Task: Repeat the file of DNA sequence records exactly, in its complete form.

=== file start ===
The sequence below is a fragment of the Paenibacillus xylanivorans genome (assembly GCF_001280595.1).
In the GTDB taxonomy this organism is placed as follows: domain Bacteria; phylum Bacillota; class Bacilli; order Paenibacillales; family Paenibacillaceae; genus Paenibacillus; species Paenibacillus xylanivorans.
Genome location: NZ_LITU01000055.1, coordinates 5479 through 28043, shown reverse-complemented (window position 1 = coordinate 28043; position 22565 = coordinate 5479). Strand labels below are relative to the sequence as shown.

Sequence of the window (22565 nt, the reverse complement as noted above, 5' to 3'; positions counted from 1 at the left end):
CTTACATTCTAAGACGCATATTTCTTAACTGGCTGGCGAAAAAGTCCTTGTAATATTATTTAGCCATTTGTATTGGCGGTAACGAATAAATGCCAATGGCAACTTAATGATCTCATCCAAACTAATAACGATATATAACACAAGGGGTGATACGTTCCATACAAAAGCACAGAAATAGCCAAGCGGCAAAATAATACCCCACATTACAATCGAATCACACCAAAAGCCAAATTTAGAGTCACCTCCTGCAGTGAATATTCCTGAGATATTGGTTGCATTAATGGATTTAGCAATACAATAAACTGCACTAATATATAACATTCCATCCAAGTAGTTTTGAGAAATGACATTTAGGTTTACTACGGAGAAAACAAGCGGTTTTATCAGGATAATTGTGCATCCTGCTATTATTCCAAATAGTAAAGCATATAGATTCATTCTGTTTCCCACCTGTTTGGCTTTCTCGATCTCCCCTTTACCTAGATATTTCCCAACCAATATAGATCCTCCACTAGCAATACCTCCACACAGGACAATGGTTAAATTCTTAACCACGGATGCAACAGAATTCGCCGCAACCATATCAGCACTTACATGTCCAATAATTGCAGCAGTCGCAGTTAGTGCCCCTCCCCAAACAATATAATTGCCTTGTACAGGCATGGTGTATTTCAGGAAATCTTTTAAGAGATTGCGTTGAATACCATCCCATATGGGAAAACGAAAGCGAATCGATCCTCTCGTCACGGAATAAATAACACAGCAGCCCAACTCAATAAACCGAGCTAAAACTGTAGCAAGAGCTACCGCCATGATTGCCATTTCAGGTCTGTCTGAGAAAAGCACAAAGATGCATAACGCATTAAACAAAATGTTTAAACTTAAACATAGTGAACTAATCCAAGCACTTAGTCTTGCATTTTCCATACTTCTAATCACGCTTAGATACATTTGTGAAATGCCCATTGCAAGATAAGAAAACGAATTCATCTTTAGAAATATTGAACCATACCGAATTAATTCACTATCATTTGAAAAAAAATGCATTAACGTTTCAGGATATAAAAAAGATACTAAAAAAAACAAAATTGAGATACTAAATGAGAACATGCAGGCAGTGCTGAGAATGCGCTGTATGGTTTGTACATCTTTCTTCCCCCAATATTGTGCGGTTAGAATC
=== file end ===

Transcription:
The sequence below is a fragment of the Paenibacillus xylanivorans genome (assembly GCF_001280595.1).
In the GTDB taxonomy this organism is placed as follows: domain Bacteria; phylum Bacillota; class Bacilli; order Paenibacillales; family Paenibacillaceae; genus Paenibacillus; species Paenibacillus xylanivorans.
Genome location: NZ_LITU01000055.1, coordinates 5479 through 28043, shown reverse-complemented (window position 1 = coordinate 28043; position 22565 = coordinate 5479). Strand labels below are relative to the sequence as shown.

Sequence of the window (22565 nt, the reverse complement as noted above, 5' to 3'; positions counted from 1 at the left end):
CTTACATTCTAAGACGCATATTTCTTAACTGGCTGGCGAAAAAGTCCTTGTAATATTATTTAGCCATTTGTATTGGCGGTAACGAATAAATGCCAATGGCAACTTAATGATCTCATCCAAACTAATAACGATATATAACACAAGGGGTGATACGTTCCATACAAAAGCACAGAAATAGCCAAGCGGCAAAATAATACCCCACATTACAATCGAATCACACCAAAAGCCAAATTTAGAGTCACCTCCTGCAGTGAATATTCCTGAGATATTGGTTGCATTAATGGATTTAGCAATACAATAAACTGCACTAATATATAACATTCCATCCAAGTAGTTTTGAGAAATGACATTTAGGTTTACTACGGAGAAAACAAGCGGTTTTATCAGGATAATTGTGCATCCTGCTATTATTCCAAATAGTAAAGCATATAGATTCATTCTGTTTCCCACCTGTTTGGCTTTCTCGATCTCCCCTTTACCTAGATATTTCCCAACCAATATAGATCCTCCACTAGCAATACCTCCACACAGGACAATGGTTAAATTCTTAACCACGGATGCAACAGAATTCGCCGCAACCATATCAGCACTTACATGTCCAATAATTGCAGCAGTCGCAGTTAGTGCCCCTCCCCAAACAATATAATTGCCTTGTACAGGCATGGTGTATTTCAGGAAATCTTTTAAGAGATTGCGTTGAATACCATCCCATATGGGAAAACGAAAGCGAATCGATCCTCTCGTCACGGAATAAATAACACAGCAGCCCAACTCAATAAACCGAGCTAAAACTGTAGCAAGAGCTACCGCCATGATTGCCATTTCAGGTCTGTCTGAGAAAAGCACAAAGATGCATAACGCATTAAACAAAATGTTTAAACTTAAACATAGTGAACTAATCCAAGCACTTAGTCTTGCATTTTCCATACTTCTAATCACGCTTAGATACATTTGTGAAATGCCCATTGCAAGATAAGAAAACGAATTCATCTTTAGAAATATTGAACCATACCGAATTAATTCACTATCATTTGAAAAAAAATGCATTAACGTTTCAGGATATAAAAAAGATACTAAAAAAAACAAAATTGAGATACTAAATGAGAACATGCAGGCAGTGCTGAGAATGCGCTGTATGGTTTGTACATCTTTCTTCCCCCAATATTGTGCGGTTAGAATC